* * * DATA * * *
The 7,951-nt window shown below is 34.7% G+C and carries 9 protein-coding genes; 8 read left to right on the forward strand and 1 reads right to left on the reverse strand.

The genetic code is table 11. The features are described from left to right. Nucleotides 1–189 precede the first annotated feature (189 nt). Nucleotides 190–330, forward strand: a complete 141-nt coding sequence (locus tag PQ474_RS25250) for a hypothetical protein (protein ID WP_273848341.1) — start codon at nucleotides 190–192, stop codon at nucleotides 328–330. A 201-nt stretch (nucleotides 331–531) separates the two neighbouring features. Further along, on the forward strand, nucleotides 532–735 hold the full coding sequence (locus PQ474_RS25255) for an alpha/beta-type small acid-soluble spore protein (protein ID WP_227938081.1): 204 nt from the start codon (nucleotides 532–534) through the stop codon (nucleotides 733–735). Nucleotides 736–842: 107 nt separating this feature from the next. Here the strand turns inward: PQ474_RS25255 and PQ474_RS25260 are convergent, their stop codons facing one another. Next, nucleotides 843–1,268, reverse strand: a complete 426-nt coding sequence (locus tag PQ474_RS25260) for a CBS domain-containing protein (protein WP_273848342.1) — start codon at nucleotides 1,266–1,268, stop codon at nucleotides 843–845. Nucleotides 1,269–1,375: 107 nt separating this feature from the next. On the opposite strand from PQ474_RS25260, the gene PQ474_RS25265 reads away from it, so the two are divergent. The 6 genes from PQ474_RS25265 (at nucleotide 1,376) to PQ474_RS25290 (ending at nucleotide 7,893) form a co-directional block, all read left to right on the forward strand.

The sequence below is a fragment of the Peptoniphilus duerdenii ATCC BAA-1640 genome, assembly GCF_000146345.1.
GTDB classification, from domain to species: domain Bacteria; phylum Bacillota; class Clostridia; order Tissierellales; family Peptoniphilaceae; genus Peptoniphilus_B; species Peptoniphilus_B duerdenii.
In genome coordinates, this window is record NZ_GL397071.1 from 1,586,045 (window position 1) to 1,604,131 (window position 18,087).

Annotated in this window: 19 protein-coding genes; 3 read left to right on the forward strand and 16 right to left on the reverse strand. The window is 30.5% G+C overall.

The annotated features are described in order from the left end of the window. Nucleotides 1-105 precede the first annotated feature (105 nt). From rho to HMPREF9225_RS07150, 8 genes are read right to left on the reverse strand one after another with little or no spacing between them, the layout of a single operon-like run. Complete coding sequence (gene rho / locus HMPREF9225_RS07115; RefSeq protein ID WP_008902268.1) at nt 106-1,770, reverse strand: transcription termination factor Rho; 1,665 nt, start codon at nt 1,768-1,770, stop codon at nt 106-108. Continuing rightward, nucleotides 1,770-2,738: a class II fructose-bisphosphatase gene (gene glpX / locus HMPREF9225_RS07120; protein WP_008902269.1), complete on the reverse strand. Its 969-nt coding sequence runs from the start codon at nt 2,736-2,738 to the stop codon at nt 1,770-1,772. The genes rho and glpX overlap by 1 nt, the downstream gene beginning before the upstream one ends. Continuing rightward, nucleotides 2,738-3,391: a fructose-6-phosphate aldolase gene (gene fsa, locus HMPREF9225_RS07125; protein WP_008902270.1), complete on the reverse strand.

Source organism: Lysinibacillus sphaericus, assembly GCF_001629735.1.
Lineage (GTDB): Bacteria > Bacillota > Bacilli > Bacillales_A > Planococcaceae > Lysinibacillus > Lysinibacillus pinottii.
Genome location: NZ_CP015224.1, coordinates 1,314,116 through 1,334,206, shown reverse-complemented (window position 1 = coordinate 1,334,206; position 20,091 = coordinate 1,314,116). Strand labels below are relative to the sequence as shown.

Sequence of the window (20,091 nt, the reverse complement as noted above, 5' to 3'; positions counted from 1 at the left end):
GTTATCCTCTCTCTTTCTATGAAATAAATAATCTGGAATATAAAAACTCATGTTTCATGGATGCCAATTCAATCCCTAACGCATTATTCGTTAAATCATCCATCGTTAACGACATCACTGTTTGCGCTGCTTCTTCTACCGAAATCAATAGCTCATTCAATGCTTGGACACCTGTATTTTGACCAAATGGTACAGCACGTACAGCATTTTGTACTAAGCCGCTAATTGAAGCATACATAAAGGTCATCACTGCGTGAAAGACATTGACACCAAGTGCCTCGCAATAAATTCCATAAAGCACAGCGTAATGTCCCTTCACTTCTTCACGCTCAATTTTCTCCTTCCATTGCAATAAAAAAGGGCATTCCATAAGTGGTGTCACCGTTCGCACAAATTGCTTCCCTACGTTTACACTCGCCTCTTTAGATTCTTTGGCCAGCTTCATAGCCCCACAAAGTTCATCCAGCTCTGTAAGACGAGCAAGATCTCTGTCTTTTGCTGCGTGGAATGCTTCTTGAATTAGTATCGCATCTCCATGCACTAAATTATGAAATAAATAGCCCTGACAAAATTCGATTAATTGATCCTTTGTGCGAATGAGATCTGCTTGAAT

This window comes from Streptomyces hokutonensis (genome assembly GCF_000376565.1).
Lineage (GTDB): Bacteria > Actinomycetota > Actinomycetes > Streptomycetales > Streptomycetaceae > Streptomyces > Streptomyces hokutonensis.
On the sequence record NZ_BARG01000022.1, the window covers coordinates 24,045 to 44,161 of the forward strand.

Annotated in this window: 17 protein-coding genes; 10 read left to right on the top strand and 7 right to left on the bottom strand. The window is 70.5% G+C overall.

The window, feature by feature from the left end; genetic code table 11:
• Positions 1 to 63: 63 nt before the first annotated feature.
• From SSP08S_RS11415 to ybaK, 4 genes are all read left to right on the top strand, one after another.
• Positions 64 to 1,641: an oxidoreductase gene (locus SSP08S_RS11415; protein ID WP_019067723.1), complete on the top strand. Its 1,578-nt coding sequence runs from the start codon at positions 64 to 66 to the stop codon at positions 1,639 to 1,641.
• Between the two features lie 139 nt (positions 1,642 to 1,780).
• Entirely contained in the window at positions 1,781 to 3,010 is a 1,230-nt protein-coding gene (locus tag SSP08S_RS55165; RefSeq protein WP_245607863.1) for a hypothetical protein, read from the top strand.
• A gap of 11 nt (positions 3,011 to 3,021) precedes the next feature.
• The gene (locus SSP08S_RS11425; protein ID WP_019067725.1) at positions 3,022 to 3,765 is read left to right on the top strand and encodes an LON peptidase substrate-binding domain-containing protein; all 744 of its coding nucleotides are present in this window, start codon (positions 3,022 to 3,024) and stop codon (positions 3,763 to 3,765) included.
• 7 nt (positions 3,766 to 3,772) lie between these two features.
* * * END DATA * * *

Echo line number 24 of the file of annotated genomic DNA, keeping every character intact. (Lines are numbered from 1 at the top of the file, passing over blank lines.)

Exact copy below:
• The gene (locus SSP08S_RS11425; protein ID WP_019067725.1) at positions 3,022 to 3,765 is read left to right on the top strand and encodes an LON peptidase substrate-binding domain-containing protein; all 744 of its coding nucleotides are present in this window, start codon (positions 3,022 to 3,024) and stop codon (positions 3,763 to 3,765) included.